I’m back with another Cricut DIY! This time using my brand new Cricut Maker machine! When I got my new machine, I also received the EasyPress 2, so naturally the first DIY with my new machine had to be an iron-on craft so I could try out the EasyPress.
If you are reading this and have no idea what a Cricut machine is, I would encourage you to go and check out my last post for to learn all about what these machines can do. (Coles note’s version: it’s a personal cutting machine that can cut a wide-range of materials.)
Let me start off by saying I love the EasyPress.
The EasyPress is a really handy machine and I honestly wish that I picked up one of these sooner. If you’re not too sure what it does, for those of you makers who love to make iron-on projects it gives you professional iron-on results.
I’m not going to lie – I was a little sceptical at first, I remember thinking “how much better than a regular iron can it really be?” and the truth is the results were amazing. My iron-on projects look more polished and you really can visually see a difference in the quality of the heat transfer.
The EasyPress features an edge-to-edge heat plate that evenly heats up to 400°F to give you flawless transfers and lasting results. It features a timer and an auto-shutoff feature turns it off after 10 minutes of inactivity. The tool comes in three different sizes: 6×7, 9×9 (which is what I have) and 12×10.
Let’s get on to the DIY!
For the longest time I’ve been using just an extra-large canvas shopping bag as my laundry bag. My room is pretty small so I don’t have enough space for a proper hamper so I’ve always liked just using bags. Since I’m one person too, a lot of the laundry bags on the market are either really huge or just not my style. I’ve been meaning to make my own laundry bag for a while now and the new arrival of my Cricut Maker and EasyPress was perfect timing to do just that.
- Cricut Maker (Cricut.com / Amazon.ca)
- EasyPress (Cricut.com / Amazon.ca)
- 1 drawstring canvas bag (if you sew, you could even make your own and cut the fabric using your Cricut Maker!)
- Black iron-on vinyl
- Cricut essential tools
- Standard-grip cutting mat
- Free downloadable “laundry symbols” print by Sweeter Little Home.
I downloaded a free and super cute art print from the blog Sweeter Little Home and used it to create my iron-on graphic. The first thing I did after downloading the print was crop out the text from beneath each of the symbols.
I knew that the font would be pretty small and tricky to cut out given the size of my bag and I didn’t want to take any chances. You’ll also notice that I also ended up leaving out one row of laundry symbols as well, this again was because of the size of my laundry bag. I was just worried it wouldn’t look right if the design went too far down the bag.
Once that was done, I uploaded the .jpg to the Cricut Design Space app on my tablet, removed the white background so that it was transparent and saved it as a cut-file.
After you have the cut file prepared, it’s time to get your materials loaded and ready to go!
First, remove the protective screen from the cutting mat and roll on the iron-on material shiny-face down. Line up the top of the cutting mat with your Cricut machine and click “make it” on the Cricut Design Space app and follow the instructions on the app. When it prompts you to select your materials, choose iron-on and then load your machine using the double arrows.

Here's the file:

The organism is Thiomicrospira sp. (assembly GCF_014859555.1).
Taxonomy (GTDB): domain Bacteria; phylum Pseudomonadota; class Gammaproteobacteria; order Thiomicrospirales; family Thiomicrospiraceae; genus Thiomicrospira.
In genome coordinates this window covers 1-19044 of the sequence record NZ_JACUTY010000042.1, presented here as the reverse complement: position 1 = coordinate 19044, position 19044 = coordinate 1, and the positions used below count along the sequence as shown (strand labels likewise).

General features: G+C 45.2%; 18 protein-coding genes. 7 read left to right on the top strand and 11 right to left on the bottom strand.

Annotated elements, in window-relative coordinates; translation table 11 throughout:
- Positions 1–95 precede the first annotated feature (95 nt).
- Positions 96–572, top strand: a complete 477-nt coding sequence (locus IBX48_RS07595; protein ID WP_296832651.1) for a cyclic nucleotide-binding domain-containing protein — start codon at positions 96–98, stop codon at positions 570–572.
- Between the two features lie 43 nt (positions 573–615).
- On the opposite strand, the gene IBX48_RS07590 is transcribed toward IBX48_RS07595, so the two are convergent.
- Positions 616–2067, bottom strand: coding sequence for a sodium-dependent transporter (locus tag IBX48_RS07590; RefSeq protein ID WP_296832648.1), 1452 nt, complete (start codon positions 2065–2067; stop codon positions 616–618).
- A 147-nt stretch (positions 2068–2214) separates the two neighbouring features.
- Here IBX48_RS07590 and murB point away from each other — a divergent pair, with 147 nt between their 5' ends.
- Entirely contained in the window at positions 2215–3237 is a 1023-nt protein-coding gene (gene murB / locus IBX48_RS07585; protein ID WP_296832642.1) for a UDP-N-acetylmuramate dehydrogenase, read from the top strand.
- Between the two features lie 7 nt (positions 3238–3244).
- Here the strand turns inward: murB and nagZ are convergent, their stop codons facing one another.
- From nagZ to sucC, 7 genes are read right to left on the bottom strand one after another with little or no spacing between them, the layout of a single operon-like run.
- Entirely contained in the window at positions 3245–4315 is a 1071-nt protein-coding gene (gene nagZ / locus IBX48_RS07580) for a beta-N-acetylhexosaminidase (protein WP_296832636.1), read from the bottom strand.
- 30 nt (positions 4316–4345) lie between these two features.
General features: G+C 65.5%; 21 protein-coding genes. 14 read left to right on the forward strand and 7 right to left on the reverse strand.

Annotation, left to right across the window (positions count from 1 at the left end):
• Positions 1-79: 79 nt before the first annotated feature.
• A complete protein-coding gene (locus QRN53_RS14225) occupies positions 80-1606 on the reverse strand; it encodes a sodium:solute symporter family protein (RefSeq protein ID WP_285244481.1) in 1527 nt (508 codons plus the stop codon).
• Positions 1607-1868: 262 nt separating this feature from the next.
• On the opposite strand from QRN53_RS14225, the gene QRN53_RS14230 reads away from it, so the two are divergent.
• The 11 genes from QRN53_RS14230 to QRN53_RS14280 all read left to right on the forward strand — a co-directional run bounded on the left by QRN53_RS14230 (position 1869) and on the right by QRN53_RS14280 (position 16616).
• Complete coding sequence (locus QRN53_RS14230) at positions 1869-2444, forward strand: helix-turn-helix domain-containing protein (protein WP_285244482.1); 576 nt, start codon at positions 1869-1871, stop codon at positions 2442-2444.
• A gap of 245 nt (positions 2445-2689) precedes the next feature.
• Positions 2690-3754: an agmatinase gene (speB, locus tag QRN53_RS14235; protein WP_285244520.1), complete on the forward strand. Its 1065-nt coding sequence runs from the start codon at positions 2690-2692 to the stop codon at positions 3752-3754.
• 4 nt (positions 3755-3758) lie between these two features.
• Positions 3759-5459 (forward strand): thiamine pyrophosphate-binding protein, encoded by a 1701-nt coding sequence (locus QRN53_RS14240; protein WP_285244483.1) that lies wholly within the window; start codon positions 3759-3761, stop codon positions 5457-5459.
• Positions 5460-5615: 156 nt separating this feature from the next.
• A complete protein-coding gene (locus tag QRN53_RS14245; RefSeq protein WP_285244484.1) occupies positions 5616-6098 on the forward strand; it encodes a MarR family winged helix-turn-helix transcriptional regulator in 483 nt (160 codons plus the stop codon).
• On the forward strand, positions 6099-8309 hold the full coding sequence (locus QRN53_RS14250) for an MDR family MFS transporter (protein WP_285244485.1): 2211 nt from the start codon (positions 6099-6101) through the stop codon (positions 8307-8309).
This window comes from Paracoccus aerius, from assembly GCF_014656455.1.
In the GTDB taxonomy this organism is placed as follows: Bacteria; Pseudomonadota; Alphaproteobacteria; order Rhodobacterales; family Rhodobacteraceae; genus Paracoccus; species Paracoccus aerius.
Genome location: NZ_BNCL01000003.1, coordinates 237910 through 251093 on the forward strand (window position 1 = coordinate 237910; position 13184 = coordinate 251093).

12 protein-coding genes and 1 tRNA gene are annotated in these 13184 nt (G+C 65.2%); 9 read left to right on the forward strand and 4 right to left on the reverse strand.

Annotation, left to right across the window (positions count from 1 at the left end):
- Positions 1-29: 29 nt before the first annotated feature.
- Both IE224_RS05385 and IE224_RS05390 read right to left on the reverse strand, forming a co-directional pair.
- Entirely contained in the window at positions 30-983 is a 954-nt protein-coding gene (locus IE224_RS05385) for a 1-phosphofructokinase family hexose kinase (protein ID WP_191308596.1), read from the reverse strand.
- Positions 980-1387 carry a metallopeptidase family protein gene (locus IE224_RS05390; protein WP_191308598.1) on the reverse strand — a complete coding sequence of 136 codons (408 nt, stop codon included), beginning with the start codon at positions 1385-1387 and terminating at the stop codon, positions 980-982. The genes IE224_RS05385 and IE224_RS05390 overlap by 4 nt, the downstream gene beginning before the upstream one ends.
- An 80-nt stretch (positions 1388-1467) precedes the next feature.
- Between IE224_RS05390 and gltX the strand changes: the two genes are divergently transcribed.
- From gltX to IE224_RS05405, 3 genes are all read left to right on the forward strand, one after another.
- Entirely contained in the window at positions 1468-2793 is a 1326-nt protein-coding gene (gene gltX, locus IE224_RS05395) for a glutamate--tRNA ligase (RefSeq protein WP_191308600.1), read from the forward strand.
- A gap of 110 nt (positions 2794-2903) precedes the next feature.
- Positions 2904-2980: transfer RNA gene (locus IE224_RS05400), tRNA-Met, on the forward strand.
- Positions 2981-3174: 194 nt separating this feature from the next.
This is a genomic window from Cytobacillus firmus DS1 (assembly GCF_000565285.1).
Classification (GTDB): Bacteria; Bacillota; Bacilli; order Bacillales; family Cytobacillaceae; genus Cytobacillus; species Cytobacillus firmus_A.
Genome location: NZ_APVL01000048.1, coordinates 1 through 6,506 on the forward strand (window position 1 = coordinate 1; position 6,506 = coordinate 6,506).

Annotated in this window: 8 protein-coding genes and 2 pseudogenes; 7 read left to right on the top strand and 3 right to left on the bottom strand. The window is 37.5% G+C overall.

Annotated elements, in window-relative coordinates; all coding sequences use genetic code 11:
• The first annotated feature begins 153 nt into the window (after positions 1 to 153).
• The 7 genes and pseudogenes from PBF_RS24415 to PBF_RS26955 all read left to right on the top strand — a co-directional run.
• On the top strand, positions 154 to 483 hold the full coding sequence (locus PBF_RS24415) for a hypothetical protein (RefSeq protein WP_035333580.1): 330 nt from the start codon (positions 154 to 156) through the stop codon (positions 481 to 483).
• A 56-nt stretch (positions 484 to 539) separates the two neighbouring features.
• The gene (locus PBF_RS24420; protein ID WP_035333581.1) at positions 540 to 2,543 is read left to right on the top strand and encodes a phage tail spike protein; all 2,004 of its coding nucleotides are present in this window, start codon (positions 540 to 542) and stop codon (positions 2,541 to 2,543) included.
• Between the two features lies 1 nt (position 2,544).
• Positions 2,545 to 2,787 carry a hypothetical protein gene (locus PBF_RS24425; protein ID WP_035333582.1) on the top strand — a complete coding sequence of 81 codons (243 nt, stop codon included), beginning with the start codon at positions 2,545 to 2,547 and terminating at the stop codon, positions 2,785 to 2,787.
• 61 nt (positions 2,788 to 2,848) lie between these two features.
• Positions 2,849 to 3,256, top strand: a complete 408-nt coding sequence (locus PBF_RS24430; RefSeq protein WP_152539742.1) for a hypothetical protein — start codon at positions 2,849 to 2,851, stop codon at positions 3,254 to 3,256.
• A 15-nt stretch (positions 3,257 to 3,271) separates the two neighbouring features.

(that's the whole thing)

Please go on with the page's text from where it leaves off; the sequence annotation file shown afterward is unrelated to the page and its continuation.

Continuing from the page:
Remember to select “mirror image” before clicking on the Cricut button to start cutting! Once your machine is done cutting, press the double arrow button again and get weeding.
If you haven’t heard this term before, weeding is removing of all the excess material in a design you don’t want or need. It’s oddly enough a very therapeutic and relaxing process… at least I think it is. Once all of your excess material is removed from your design, it’s time to get heat-transfering!
First things first, make sure whatever fabric you’re using for your iron-on project is wrinkle-free first. I also like to heat up the surface of my fabric first. While you’re waiting for your EasyPress or iron to fully heat up, lay out your design on top of your fabric. Be sure to press down firmly to smooth out any bumps or air bubbles. Once your heat-tool is nice and hot iron over your design.
Allow it to cool down a bit and carefully peel back the clear backing of the iron-on design at the corners just a little bit to check and ensure that the transfer is is done. If the edges on any of your design look a little loose or start to come up put the clear backing back and heat-press it again until the transfer is nice and strong.
Ta-dah, you’re all done! Be sure to lay out your design on a flat surface until it is completely cooled down.
I’m really happy with how my laundry bag turned out and it’s a big upgrade from my Urban Outfitters reusable shopping bag. If you are a sewer or feeling really ambitious, you could also actually use the Cricut Maker to cut out the pattern on the fabric and sew your own bag too. I personally haven’t tried the fabric-cutting option yet, but it’s next on my list for things to try with my Maker.
If you have a Cricut Maker or EasyPress I’d love to see and hear some of the projects you have created using them. Feel free to let me know in the comments!
This is a sponsored conversation written by me on behalf of Cricut. While I may have received compensation and/or product mentioned in this post, the opinions and text are all mine. This post also contains affiliate links.